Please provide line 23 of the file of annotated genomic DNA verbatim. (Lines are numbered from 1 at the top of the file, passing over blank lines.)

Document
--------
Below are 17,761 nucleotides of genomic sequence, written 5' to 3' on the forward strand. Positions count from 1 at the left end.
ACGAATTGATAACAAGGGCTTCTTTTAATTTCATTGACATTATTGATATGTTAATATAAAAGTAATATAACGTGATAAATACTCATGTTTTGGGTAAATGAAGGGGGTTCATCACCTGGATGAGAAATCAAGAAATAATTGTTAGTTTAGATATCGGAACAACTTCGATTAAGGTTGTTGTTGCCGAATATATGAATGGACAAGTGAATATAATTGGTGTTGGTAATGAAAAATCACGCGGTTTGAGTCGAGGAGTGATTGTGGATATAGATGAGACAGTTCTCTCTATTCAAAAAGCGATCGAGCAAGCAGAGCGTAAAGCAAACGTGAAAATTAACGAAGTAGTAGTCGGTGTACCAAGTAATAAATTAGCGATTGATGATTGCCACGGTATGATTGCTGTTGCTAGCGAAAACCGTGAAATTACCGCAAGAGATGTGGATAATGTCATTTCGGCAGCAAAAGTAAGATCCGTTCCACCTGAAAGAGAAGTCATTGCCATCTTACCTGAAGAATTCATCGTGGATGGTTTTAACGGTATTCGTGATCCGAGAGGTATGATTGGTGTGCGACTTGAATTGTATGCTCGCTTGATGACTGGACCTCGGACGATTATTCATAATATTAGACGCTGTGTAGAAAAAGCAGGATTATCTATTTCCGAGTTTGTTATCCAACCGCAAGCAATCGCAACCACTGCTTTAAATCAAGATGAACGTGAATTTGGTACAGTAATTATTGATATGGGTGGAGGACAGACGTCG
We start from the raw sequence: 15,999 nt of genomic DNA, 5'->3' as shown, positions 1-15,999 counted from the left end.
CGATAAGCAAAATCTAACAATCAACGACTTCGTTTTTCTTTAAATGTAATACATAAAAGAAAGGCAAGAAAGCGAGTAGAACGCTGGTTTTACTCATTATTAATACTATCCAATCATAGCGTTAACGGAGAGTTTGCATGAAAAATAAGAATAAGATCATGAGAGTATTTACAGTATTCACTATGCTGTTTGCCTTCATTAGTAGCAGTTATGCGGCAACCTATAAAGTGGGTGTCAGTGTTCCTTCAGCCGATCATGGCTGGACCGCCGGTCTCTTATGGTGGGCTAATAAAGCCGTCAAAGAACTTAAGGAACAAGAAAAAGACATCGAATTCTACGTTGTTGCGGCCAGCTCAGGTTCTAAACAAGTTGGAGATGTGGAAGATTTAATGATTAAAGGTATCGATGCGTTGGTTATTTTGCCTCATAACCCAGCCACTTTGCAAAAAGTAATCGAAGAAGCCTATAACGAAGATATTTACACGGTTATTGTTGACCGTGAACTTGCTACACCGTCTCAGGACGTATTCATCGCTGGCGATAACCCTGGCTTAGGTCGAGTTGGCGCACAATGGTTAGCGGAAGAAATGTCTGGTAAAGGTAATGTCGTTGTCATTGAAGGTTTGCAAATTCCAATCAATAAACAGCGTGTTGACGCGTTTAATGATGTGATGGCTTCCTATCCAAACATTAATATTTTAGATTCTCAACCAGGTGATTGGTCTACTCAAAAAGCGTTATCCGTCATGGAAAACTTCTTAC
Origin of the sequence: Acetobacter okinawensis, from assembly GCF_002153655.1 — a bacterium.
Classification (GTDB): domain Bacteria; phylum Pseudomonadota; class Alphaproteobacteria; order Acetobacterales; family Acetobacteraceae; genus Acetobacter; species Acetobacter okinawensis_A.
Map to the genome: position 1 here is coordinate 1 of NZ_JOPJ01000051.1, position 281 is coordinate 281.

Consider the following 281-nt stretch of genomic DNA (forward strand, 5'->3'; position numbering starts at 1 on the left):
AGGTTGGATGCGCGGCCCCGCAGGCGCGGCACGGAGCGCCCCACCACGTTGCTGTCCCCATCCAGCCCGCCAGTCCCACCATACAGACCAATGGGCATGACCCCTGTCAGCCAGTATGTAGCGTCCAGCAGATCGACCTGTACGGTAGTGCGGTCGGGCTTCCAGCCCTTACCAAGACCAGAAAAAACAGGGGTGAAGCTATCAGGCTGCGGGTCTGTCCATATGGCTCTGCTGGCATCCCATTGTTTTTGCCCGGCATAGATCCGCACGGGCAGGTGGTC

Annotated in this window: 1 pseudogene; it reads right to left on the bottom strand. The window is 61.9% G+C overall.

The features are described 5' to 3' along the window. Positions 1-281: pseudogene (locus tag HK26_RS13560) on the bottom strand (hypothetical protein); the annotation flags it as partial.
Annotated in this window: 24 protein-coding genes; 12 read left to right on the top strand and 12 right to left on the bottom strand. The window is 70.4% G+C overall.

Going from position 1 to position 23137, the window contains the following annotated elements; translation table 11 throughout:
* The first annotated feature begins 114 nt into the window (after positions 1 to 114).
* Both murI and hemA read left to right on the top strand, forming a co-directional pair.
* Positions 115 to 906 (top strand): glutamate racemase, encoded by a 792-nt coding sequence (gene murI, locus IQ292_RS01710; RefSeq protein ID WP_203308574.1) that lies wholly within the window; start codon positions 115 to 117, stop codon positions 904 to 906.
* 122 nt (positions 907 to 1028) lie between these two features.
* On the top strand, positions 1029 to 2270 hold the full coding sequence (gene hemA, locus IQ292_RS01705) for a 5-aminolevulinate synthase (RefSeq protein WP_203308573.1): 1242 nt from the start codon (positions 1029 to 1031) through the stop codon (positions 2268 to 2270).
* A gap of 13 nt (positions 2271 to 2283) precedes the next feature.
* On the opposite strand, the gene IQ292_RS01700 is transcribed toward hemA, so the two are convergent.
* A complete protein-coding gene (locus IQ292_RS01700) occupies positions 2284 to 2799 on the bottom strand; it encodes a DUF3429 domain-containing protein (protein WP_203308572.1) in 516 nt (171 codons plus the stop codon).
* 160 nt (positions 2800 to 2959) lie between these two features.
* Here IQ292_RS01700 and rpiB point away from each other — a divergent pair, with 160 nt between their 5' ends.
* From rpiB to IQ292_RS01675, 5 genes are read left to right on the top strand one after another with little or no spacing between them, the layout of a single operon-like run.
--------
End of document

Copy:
* Here IQ292_RS01700 and rpiB point away from each other — a divergent pair, with 160 nt between their 5' ends.